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BCI PODCAST 55 Expiration Dates Versus Expiration Times Clarifications

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Expiration dates define the last time option traders can take action whereas expiration times specify when an option-contract becomes null and void. Understanding the differences can impact how we manage our trades. This podcast also explains the mechanism of the Options Clearing Corporation (OCC) and details how and when an out-of-the-money strikes may be exercised after contract expiration.

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About Alan Ellman

Alan Ellman loves options trading so much he has written four top selling books on the topic of selling covered calls, one about put-selling and a sixth book about long-term investing. Alan is a national speaker for The Money Show, The Stock Traders Expo and the American Association of Individual Investors. He also writes financial columns for both US and International publications along with his own award-winning blog.. He is a retired dentist, a personal fitness trainer, successful real estate investor, but he is known mostly for his practical and successful stock option strategies.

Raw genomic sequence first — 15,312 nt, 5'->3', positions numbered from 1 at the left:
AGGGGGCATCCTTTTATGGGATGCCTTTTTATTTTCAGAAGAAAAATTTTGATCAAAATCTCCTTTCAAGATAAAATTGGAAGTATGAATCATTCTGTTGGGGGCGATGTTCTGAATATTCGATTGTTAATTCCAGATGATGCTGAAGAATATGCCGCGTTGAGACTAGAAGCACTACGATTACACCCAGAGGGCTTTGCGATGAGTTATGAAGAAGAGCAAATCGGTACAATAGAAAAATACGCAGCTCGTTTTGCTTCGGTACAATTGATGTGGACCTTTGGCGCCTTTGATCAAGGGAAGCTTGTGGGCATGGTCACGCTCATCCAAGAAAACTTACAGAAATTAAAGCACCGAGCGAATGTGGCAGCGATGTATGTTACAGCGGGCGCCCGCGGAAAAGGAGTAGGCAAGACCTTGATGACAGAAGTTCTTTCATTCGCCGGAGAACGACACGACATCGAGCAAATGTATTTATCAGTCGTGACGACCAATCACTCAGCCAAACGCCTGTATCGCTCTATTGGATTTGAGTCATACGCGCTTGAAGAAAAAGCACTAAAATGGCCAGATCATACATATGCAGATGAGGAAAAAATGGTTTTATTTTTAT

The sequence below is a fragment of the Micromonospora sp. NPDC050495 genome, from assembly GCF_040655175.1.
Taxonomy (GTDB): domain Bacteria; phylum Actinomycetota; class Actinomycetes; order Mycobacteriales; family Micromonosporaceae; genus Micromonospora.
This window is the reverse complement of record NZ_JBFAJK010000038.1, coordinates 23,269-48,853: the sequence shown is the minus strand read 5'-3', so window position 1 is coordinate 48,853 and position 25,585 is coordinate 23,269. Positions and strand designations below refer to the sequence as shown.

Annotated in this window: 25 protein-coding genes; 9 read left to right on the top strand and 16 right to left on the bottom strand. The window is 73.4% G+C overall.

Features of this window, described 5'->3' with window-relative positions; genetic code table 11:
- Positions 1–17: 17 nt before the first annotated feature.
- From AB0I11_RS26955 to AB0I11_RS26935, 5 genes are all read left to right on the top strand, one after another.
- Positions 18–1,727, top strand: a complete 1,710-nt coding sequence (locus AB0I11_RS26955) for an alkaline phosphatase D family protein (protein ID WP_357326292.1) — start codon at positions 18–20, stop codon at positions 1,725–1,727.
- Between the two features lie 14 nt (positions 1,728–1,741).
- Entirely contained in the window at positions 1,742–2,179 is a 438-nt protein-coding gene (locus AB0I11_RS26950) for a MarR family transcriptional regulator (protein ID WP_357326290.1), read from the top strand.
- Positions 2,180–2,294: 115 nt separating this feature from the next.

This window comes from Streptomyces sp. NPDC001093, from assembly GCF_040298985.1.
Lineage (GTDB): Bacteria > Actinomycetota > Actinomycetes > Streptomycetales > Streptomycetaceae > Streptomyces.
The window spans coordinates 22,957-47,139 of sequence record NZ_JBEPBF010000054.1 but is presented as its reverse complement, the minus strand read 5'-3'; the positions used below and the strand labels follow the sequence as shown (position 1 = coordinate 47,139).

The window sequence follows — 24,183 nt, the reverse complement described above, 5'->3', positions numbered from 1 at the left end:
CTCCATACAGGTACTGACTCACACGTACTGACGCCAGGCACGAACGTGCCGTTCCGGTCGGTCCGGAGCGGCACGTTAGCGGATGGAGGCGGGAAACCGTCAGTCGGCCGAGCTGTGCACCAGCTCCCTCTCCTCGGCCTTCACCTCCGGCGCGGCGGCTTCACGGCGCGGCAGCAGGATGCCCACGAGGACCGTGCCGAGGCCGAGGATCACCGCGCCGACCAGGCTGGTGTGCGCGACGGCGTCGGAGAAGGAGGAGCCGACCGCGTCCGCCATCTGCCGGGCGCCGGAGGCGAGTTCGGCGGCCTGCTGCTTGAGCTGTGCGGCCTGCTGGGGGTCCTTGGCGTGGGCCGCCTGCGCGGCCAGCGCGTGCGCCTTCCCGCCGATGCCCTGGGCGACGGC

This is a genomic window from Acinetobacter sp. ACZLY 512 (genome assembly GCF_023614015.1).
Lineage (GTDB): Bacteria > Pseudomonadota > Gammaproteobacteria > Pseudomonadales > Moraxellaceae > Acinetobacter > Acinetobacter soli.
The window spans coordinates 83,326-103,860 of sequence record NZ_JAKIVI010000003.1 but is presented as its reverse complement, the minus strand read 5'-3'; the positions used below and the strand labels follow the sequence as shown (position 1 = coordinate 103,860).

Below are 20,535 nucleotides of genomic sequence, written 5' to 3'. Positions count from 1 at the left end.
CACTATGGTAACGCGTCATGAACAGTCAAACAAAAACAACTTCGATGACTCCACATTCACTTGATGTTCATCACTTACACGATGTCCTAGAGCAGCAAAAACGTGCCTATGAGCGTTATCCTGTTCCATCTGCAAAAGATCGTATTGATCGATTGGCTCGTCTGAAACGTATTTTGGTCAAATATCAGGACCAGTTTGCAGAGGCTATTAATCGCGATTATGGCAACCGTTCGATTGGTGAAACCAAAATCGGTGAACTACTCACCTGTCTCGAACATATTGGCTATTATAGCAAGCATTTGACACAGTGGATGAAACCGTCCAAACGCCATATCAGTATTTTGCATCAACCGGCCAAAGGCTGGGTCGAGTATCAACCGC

2 Responses to “BCI PODCAST 55 Expiration Dates Versus Expiration Times Clarifications”

  1. Sunny May 15, 2021 9:40 am #

    Interesting video, Alan, thanks.

    Yesterday I was in such situation with PMCC trade on WMT. I had $140 call expiring 05/14 and WMT was trading around the strike price all day. I wanted to retain LEAPS option as WMT reports earnings on 05/18 and following your teaching I don’t want to have short option during ER. I decided not to risk and bought the short call back for $0.10 thinking that even if the stock will close below the strike price there might be some gap up aftermarket and the option might be exercised.

    I bought the option back for $0.10, 2 hours before the market close when WMT was trading at $139.65, so there was still some time value left. My concern was that during the last trading hour the stock might go up sharply (and that happens from time to time, especially in these volatile markets) and it will finally end ITM, let’s say at $140.50. In this case I will need to spend $50 to buy it back and 2 hours prior the market close I can close the position for only $10 per contract. This time the stock ended below the strike price, but it put me on some dilema. When the stock trades around the strike price waiting until the last hour of market session might be some kind of lottery. The price can go in your favor, but it might go against you as well.

    Do you have any advice what to do in situations like this?

    Sunny

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